Stephen Maher speculates on the CPC leadership in this article which is reproduced under the Fair Dealing provisions of the Copyright Act from the Ottawa Citizen:

http://www.ottawacitizen.com/news/national/Maher+Jason+Kenney+could+prime+minister+before+next+election/10382419/story.html
Quote

Jason Kenney could be prime minister before next election

STEPHEN MAHER, POSTMEDIA NEWS

11.13.2014

On Friday, Stephen Harper surpassed Brian Mulroney, becoming the sixth longest-serving prime minister in our history.

On Jan. 24 he will begin his 10th year at 24 Sussex Drive. There’s reason to wonder if he will have an 11th, or if he will step aside to let someone else lead his party into next October’s election.

A decade is a long time to be prime minister. Jean Chretien and Mulroney both packed it in around that mark, as did Britain’s Tony Blair and Australia’s John Howard.

Voters eventually get tired of leaders, and rivals get ambitious.

Harper is careful not to overexpose himself, and there are no signs that anyone in his party is scheming to unseat him, but the exasperation of those who don’t like him is starting to be a palpable force for change, and he is carrying heavy baggage that another leader could cast off.

If Harper stays at the helm, the next campaign will be like cycling uphill with Mike Duffy sitting on the handlebars. If somebody else is doing the pedalling, then whatever is in Duffy’s inbox will be much less troubling to the re-election prospects of Conservatives.

Harper is not telegraphing a career change, but he wouldn’t, would he? The minute a sitting prime minister starts to look like he’s thinking about taking a walk in the snow, his aides start polishing their CVs, and it’s harder to instill the kind of fear that makes premiers, bureaucrats, mayors and aboriginal leaders treat the office with due deference.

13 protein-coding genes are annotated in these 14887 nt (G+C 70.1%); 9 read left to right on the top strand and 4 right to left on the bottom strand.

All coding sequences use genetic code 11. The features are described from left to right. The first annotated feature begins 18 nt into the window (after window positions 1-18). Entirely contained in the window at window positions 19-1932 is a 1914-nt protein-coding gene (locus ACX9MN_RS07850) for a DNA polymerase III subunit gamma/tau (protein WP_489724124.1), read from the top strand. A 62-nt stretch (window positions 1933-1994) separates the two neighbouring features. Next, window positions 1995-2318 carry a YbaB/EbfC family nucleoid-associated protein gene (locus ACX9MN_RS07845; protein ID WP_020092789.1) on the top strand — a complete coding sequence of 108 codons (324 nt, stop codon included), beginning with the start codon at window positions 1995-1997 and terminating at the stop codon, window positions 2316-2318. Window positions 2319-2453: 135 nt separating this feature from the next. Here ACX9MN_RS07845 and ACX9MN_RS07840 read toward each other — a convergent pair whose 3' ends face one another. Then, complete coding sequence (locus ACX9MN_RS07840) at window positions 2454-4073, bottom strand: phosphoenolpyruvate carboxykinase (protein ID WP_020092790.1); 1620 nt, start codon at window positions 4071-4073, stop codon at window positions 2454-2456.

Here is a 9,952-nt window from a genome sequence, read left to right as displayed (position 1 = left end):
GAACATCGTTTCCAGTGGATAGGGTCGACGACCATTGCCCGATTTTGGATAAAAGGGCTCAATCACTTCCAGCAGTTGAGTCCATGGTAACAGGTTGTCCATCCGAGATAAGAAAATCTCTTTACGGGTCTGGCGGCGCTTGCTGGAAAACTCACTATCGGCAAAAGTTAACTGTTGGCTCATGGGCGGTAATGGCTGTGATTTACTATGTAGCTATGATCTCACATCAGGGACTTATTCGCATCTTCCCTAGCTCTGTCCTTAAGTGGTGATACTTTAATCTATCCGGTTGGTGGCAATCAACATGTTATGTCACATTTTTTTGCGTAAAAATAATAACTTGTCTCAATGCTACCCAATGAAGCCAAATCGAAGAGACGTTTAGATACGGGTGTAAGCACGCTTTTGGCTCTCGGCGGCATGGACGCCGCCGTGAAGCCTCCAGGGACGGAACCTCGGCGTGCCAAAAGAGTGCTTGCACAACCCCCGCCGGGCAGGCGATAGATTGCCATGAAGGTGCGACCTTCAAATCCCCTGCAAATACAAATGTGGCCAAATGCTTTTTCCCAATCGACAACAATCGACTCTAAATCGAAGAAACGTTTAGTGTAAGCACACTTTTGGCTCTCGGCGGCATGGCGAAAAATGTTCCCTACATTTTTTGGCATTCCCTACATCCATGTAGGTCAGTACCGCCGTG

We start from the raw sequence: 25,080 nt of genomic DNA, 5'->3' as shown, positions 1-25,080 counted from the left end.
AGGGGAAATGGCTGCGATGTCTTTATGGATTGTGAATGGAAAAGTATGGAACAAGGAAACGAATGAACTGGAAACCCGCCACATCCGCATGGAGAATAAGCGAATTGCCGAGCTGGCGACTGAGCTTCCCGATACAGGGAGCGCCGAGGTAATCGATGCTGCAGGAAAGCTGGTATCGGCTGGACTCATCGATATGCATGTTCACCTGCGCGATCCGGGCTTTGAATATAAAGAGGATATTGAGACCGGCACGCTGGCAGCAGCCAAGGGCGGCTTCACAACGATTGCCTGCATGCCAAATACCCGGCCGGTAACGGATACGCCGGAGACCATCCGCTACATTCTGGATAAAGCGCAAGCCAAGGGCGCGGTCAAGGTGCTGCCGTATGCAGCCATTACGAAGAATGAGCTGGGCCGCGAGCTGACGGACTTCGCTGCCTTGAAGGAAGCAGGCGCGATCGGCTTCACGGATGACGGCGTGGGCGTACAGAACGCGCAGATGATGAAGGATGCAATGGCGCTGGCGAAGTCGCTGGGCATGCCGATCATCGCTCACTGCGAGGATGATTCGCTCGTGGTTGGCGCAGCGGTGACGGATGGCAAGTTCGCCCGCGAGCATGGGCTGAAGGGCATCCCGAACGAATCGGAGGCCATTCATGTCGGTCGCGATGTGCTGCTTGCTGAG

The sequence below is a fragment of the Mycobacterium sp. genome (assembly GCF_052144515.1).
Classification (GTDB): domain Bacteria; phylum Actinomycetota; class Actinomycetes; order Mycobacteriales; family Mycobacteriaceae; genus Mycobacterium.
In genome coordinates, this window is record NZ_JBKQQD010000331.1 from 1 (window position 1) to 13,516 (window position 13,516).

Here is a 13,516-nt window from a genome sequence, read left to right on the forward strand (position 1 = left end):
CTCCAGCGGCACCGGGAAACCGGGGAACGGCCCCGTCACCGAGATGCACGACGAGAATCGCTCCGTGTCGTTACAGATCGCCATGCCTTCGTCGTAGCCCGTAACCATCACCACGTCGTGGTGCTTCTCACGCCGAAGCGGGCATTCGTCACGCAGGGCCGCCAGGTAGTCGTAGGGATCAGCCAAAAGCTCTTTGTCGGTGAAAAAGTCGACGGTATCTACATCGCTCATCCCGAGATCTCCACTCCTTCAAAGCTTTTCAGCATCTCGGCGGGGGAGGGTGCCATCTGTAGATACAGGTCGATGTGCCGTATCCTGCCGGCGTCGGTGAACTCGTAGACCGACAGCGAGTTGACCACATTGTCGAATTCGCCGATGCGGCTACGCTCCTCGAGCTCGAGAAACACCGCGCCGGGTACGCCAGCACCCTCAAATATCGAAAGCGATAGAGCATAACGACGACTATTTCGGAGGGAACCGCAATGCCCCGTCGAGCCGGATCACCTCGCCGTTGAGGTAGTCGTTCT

Close observers note that Harper has recently taken to wearing contact lenses, a sign that he’s getting into campaign mode.

On the other hand, he’s been travelling overseas more, which is something leaders often do before they hang up their guns.

Some say that Harper can’t abide the idea of losing to Justin Trudeau, and needs to avoid the next election. Others say he won’t back down from a fight.

Nobody can figure out what his next job might be, and he sure seems to like being prime minister, but Laureen might like him to see more of her and the kids, and after four elections and 13 years as a party leader, the family might deserve a quieter life.

I’ve been watching the guy as closely as I can since 2003 — not a particularly rewarding pursuit — and I have little idea of what motivates him, aside from a desire to reduce taxes, shrink the federal government and thwart his rivals.

Other Harper characteristics — his information-controlling ways, his sometimes-over-the-top attacks on opponents, critics, supreme court justices and other innocent bystanders — can be understood tactically, as a means to an end. None of it necessarily reveals his character, beyond a certain ruthlessness.

But I think he might leave fairly early in the new year, handing the reins to somebody who has a better chance of winning the next election: Jason Kenney.